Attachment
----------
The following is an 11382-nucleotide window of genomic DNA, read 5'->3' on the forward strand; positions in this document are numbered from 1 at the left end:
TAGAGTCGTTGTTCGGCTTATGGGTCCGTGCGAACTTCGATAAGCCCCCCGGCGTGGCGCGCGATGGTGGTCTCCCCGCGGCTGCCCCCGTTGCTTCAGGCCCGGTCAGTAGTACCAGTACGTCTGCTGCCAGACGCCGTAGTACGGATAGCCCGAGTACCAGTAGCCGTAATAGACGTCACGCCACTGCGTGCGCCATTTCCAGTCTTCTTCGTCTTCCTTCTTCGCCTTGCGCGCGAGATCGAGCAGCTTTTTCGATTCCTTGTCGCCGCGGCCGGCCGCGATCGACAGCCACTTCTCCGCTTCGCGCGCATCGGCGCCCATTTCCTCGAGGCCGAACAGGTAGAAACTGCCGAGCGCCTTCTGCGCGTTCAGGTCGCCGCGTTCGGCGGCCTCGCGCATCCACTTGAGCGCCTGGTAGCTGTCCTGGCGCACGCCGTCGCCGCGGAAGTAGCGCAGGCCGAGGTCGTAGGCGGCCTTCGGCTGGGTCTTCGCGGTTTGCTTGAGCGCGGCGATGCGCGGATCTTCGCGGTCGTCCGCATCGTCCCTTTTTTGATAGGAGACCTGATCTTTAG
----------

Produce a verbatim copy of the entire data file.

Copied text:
The following is an 11382-nucleotide window of genomic DNA, read 5'->3' on the forward strand; positions in this document are numbered from 1 at the left end:
TAGAGTCGTTGTTCGGCTTATGGGTCCGTGCGAACTTCGATAAGCCCCCCGGCGTGGCGCGCGATGGTGGTCTCCCCGCGGCTGCCCCCGTTGCTTCAGGCCCGGTCAGTAGTACCAGTACGTCTGCTGCCAGACGCCGTAGTACGGATAGCCCGAGTACCAGTAGCCGTAATAGACGTCACGCCACTGCGTGCGCCATTTCCAGTCTTCTTCGTCTTCCTTCTTCGCCTTGCGCGCGAGATCGAGCAGCTTTTTCGATTCCTTGTCGCCGCGGCCGGCCGCGATCGACAGCCACTTCTCCGCTTCGCGCGCATCGGCGCCCATTTCCTCGAGGCCGAACAGGTAGAAACTGCCGAGCGCCTTCTGCGCGTTCAGGTCGCCGCGTTCGGCGGCCTCGCGCATCCACTTGAGCGCCTGGTAGCTGTCCTGGCGCACGCCGTCGCCGCGGAAGTAGCGCAGGCCGAGGTCGTAGGCGGCCTTCGGCTGGGTCTTCGCGGTTTGCTTGAGCGCGGCGATGCGCGGATCTTCGCGGTCGTCCGCATCGTCCCTTTTTTGATAGGAGACCTGATCTTTAG